This paper explores a practical application of shape optimization in combination with finite element analysis in ship structural design. For an improved structural design of ships, different optimization techniques are outlined. A basic problem of linear strength analysis is solved to validate the proposed optimization strategy. Parametric models are used to accommodate changing dimensions during the optimization process. As a practical example, a floor of a doublebottom structure is optimized with respect to weight.
Typically, ship structural design is largely based on experience. If optimization is performed, it is often done on a manual basis by the interpretation of results of finite element analysis (FEA) by structural experts. While this is a very valid approach for basic structural design, further improvements could be expected by the use of integrated optimization algorithms. Structural optimization deals with methods and applications of mathematical optimization to the computer aided optimum design of structures. The task of the mathematical optimization process is to find the optimum point, from any starting point, and to do so with as little computation as possible (Hughes, 1983). A certain number of design variables (e.g. thickness, shape or cross section area of a structure) has to be determined in a way that the objective function (e.g. minimal weight of a construction) is best fulfilled in compliance with the state variables (e.g. strength, stiffness or production). Depending on the design variables, structural optimization can be classified as follows (Sekulski, 2009):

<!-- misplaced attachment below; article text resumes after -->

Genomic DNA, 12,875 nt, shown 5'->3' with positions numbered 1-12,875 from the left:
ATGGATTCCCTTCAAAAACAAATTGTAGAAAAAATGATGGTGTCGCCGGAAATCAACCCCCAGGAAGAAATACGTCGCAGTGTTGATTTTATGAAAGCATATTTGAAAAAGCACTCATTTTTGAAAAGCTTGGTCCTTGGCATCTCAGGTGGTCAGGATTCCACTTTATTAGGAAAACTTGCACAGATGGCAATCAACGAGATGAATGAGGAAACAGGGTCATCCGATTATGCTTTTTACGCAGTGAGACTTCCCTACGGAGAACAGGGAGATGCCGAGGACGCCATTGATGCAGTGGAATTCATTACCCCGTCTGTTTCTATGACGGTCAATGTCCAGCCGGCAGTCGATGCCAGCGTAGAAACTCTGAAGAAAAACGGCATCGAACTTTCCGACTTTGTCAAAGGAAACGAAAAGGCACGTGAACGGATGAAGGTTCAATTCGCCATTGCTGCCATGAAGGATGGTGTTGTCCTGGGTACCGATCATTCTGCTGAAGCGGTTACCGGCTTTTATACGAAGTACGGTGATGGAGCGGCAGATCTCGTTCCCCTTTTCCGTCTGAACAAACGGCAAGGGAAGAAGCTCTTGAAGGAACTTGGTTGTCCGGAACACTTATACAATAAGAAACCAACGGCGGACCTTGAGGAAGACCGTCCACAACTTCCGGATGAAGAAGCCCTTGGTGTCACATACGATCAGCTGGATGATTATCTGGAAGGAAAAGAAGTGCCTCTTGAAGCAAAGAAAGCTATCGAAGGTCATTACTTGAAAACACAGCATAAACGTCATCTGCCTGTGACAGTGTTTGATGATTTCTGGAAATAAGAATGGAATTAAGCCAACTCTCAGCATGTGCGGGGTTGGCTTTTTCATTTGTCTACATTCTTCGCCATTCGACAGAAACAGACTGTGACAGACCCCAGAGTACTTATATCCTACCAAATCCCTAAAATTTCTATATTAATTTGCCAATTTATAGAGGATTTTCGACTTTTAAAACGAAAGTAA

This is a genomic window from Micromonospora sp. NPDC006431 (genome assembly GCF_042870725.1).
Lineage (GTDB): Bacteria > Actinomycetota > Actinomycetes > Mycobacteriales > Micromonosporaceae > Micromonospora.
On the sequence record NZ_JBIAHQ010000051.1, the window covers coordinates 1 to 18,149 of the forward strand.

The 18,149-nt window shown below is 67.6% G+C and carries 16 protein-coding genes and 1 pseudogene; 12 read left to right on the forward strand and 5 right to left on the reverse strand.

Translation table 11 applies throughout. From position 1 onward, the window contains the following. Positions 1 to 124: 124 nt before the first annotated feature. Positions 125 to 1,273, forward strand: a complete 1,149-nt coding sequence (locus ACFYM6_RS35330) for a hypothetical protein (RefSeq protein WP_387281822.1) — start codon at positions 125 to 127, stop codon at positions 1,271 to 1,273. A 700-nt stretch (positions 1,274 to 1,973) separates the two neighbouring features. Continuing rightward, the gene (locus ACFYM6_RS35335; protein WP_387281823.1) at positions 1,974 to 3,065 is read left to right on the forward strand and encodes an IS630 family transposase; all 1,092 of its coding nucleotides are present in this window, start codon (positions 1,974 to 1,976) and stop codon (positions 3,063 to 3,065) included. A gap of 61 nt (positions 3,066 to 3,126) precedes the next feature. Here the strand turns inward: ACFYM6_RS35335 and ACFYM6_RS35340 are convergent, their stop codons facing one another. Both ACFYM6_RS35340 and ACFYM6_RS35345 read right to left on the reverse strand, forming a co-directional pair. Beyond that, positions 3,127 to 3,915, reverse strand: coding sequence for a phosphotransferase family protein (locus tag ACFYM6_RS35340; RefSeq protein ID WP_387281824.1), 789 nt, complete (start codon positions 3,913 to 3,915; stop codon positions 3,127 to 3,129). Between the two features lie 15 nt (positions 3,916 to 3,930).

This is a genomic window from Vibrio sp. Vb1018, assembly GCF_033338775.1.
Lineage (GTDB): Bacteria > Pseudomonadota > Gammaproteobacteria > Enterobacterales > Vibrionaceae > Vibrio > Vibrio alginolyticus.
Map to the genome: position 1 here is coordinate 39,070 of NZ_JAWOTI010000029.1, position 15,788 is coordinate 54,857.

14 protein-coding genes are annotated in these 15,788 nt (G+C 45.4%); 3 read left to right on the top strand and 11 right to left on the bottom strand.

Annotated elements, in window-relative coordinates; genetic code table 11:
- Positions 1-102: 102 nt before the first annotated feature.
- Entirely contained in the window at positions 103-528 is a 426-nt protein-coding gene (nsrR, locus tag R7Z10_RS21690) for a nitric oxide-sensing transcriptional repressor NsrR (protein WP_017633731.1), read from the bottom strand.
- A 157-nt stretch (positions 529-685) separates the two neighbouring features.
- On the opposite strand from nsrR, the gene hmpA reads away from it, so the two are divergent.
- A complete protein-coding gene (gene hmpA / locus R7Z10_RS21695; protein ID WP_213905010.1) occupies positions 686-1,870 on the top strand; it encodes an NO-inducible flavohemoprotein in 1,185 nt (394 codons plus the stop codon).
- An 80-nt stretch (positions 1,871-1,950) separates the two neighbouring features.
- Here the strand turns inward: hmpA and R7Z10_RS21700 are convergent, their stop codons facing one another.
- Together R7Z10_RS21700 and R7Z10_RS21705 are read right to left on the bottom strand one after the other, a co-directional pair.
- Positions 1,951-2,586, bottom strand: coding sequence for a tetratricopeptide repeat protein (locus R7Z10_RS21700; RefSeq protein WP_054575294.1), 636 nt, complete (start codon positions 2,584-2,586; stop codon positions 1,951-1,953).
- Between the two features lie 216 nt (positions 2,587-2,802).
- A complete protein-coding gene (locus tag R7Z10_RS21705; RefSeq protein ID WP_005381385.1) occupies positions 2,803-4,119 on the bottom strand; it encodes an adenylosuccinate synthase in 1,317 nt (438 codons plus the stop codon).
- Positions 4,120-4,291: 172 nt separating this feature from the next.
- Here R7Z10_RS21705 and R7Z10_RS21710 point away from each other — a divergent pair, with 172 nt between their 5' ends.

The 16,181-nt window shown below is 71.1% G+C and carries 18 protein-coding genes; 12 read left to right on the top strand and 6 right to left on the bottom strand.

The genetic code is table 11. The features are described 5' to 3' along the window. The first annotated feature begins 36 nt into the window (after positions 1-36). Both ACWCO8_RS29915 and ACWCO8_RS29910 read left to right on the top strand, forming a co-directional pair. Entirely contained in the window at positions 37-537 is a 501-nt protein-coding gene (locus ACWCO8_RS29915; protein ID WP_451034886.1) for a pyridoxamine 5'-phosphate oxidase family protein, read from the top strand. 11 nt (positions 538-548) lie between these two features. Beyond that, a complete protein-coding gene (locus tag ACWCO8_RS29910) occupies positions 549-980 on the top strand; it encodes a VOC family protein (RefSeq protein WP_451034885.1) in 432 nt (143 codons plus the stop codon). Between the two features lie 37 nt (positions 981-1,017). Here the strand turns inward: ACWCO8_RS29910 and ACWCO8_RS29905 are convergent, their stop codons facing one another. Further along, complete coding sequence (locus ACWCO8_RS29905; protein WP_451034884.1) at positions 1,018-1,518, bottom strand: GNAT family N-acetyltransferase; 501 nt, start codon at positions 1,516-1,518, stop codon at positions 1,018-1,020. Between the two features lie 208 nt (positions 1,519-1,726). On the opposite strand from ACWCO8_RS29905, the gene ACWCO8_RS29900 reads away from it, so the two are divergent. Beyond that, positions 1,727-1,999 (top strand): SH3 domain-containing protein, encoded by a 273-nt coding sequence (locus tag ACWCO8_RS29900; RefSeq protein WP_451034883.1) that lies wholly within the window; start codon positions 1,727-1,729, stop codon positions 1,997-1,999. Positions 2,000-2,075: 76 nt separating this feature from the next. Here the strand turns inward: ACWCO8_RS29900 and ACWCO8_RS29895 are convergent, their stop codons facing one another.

Choice of material
Scantling optimization For scantling optimization (dimensioning), the design variables are restricted to parameters that are used for direct determination of the structural element stiffness.
However, Rahman (1996, 1998) illustrates the applicability of scantling optimization to marine structures.